ROGERSVILLE, Ala. — A United Methodist pastor in Alabama found an unusual way to observe Ash Wednesday, by painting the traditional cross made of ashes on face masks.
The Rev. Holly Woodall, pastor of Rogersville United Methodist Church, finger-painted a gray sign of the cross on masks.
"I painted the masks with my finger using nontoxic paint mixed with a bit of last year's ashes," Woodall said. "That way, they mimic the way they would look drawn on the forehead."
Ash Wednesday marks the start of the 40-day penitential season of Lent, a time of spiritual preparation leading up to Easter on April 4.
One aspect of observance on Ash Wednesday is accepting a mark of ashes, typically in the sign of the cross on the forehead, as a sign of penitence.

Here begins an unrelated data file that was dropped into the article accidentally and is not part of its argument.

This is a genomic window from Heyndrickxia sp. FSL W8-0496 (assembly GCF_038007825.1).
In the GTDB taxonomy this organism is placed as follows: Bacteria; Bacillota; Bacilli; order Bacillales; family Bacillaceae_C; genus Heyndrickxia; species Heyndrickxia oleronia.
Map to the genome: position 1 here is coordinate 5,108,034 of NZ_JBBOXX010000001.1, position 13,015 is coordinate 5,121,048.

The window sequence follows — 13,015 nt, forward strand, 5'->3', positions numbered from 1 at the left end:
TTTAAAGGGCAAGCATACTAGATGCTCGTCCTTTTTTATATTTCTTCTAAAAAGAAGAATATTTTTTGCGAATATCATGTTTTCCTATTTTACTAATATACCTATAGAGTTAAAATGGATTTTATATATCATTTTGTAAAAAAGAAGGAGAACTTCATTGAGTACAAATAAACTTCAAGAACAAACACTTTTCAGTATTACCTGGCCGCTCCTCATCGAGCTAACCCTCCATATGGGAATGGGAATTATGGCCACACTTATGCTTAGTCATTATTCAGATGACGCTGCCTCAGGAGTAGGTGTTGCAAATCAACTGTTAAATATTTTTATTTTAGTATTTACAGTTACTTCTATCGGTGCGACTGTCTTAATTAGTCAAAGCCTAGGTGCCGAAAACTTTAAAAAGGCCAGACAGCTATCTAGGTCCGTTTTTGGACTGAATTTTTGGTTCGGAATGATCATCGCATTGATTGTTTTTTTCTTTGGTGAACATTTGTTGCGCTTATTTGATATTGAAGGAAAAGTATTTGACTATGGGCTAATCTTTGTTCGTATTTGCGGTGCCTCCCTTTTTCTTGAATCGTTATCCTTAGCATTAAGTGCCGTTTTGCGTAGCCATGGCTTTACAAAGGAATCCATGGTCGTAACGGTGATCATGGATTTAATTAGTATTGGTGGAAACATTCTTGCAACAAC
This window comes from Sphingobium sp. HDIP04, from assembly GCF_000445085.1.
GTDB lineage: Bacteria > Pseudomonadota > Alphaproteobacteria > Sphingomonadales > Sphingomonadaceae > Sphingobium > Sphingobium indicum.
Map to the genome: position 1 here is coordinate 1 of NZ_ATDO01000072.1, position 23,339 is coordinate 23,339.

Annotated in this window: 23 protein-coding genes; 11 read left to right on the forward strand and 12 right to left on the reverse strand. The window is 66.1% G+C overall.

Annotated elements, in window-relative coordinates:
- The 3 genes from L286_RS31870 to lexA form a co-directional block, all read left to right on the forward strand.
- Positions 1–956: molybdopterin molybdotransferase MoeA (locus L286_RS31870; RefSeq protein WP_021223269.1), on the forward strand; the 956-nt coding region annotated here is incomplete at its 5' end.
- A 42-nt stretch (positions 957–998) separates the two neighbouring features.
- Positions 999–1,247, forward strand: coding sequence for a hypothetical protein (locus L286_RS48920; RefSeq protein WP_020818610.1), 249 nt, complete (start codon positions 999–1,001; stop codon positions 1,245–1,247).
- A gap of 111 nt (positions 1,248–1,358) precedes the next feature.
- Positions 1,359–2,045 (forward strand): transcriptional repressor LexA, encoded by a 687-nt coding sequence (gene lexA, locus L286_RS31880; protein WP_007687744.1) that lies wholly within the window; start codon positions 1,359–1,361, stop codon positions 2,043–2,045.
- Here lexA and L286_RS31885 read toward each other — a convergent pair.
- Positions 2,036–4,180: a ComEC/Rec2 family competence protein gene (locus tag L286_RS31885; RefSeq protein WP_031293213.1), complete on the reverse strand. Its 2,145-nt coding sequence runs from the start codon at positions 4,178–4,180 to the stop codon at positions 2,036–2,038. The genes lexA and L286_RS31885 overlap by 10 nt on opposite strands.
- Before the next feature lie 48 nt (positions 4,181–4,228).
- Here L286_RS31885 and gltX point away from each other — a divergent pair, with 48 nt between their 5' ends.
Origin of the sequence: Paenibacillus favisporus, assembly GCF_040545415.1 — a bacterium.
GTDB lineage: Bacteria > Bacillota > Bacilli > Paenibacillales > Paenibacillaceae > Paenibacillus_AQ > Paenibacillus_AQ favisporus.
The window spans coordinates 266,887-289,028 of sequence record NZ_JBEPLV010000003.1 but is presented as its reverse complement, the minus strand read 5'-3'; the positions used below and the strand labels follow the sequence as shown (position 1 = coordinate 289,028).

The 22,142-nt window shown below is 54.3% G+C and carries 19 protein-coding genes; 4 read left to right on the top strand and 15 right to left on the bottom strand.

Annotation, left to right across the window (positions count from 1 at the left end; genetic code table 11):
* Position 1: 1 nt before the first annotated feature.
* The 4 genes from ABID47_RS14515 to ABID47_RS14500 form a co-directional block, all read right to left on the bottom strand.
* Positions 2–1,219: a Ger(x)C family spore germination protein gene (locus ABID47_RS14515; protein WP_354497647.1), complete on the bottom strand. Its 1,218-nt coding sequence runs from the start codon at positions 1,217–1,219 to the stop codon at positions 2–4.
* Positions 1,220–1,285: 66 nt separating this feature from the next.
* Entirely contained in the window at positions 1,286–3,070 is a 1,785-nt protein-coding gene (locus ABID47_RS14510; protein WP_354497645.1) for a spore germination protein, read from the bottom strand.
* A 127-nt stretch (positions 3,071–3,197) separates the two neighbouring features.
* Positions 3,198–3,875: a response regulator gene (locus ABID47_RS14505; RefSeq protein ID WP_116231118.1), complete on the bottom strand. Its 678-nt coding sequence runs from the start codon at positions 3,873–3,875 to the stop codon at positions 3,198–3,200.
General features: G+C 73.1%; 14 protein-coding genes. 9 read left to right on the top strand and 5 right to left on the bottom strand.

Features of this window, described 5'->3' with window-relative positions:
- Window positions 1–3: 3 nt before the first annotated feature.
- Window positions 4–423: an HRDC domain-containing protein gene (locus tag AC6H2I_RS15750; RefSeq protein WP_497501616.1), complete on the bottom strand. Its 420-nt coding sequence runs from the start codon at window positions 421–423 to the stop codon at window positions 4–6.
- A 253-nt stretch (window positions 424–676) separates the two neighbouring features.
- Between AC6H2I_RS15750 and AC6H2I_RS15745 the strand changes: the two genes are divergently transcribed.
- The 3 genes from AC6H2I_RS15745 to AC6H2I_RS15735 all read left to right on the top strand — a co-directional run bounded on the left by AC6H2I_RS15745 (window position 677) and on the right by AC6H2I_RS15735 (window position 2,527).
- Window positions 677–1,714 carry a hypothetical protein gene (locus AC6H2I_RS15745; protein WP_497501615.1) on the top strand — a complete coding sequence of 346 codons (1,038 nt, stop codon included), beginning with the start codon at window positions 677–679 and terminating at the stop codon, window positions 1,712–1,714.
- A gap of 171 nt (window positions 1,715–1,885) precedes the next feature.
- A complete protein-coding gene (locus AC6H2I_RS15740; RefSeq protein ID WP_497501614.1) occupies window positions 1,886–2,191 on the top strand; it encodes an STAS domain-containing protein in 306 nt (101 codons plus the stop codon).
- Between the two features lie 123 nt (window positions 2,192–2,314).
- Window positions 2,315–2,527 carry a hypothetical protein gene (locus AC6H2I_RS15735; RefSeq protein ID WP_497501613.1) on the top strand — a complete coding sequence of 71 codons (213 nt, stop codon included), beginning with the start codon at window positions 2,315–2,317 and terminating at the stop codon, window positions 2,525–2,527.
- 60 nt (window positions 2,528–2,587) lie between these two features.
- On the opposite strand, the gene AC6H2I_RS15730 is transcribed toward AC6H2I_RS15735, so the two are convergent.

This year, with COVID-19 a concern, clergy have had to re-evaluate how to administer the rite of ashes.
The ash-marked masks were distributed in advance of a video service observance for Ash Wednesday.
"During the recorded
service, I had them put on the mask while I said the traditional, 'Repent, and believe the gospel,' Woodall said.
Snow and ice across North Alabama added another layer of difficulty.
"We couldn't deliver them all due to weather," Woodall said. "So, for those who didn't get a mask yet,
I had them draw the symbol on their own forehead to feel the physical connection. It ended up working and being very powerful,
I think. People can get their masks later and everyone can wear them throughout Lent and the Easter season."
Many churches adopted a variety of options for observing Ash Wednesday this year.